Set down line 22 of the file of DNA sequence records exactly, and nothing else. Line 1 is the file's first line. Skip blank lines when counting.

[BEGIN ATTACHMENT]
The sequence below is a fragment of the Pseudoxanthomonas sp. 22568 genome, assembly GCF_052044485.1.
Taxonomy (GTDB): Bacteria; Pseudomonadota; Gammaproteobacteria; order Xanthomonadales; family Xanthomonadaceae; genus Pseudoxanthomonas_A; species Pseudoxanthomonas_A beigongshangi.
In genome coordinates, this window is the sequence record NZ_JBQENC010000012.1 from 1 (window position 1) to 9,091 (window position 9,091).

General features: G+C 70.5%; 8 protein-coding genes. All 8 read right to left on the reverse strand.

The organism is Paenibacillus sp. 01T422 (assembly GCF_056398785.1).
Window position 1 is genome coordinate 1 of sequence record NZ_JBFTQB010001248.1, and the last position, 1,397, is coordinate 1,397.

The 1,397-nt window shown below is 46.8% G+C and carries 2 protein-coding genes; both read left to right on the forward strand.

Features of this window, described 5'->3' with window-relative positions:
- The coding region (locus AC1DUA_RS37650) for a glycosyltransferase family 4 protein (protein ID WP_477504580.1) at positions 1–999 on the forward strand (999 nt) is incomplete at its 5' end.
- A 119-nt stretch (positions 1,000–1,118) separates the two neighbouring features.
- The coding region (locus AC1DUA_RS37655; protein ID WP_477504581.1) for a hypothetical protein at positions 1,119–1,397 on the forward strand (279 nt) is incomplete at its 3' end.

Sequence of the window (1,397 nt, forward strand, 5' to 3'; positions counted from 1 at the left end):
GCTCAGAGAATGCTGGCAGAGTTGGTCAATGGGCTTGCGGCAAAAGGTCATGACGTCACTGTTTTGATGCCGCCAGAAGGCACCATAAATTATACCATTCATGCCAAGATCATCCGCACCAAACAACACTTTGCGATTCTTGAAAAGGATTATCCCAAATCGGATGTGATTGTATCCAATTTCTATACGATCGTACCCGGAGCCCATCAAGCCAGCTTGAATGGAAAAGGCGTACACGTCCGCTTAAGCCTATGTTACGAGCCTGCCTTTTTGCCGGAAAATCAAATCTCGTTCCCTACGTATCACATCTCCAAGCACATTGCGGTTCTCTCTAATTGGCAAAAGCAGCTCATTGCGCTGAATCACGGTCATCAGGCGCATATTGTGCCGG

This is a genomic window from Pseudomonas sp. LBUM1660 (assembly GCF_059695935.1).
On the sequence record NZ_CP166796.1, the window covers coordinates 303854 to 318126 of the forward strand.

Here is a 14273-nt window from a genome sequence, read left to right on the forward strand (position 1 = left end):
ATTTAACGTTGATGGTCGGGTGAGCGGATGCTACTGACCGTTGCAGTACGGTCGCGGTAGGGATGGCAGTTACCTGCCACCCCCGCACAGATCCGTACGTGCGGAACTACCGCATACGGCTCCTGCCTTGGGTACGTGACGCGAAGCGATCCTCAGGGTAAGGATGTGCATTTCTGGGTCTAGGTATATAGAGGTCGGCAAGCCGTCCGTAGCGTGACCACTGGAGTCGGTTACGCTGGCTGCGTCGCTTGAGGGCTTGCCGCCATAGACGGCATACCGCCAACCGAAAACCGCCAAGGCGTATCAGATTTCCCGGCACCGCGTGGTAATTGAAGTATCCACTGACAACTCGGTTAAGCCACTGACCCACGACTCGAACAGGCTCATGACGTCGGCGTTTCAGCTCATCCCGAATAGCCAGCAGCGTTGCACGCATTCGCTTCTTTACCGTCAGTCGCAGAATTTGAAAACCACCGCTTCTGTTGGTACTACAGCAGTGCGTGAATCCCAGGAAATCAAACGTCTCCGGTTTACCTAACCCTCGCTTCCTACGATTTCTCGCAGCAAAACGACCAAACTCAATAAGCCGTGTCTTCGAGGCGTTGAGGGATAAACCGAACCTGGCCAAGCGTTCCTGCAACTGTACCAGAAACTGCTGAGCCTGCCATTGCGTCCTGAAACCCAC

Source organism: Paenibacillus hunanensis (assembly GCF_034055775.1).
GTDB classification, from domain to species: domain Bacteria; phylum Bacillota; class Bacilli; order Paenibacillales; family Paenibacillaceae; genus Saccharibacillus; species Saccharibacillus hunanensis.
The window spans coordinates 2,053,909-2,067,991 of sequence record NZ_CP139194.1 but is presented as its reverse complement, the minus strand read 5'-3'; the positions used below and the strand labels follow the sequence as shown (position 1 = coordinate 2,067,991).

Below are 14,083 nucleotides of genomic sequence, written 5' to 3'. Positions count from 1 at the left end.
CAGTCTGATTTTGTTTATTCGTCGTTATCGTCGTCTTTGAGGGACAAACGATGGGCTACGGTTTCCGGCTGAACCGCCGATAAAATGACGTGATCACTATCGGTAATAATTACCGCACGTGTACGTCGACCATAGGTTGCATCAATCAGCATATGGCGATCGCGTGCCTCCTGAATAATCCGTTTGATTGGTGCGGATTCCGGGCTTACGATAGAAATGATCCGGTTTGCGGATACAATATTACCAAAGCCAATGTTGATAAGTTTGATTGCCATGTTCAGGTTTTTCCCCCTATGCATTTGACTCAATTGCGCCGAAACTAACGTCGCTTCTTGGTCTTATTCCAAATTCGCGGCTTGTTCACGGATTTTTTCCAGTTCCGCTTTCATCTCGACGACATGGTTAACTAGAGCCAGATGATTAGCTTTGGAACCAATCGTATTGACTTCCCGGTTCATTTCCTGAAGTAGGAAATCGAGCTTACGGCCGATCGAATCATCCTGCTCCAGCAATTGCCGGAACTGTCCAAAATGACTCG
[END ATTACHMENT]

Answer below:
CAGTCTGATTTTGTTTATTCGTCGTTATCGTCGTCTTTGAGGGACAAACGATGGGCTACGGTTTCCGGCTGAACCGCCGATAAAATGACGTGATCACTATCGGTAATAATTACCGCACGTGTACGTCGACCATAGGTTGCATCAATCAGCATATGGCGATCGCGTGCCTCCTGAATAATCCGTTTGATTGGTGCGGATTCCGGGCTTACGATAGAAATGATCCGGTTTGCGGATACAATATTACCAAAGCCAATGTTGATAAGTTTGATTGCCATGTTCAGGTTTTTCCCCCTATGCATTTGACTCAATTGCGCCGAAACTAACGTCGCTTCTTGGTCTTATTCCAAATTCGCGGCTTGTTCACGGATTTTTTCCAGTTCCGCTTTCATCTCGACGACATGGTTAACTAGAGCCAGATGATTAGCTTTGGAACCAATCGTATTGACTTCCCGGTTCATTTCCTGAAGTAGGAAATCGAGCTTACGGCCGATCGAATCATCCTGCTCCAGCAATTGCCGGAACTGTCCAAAATGACTCG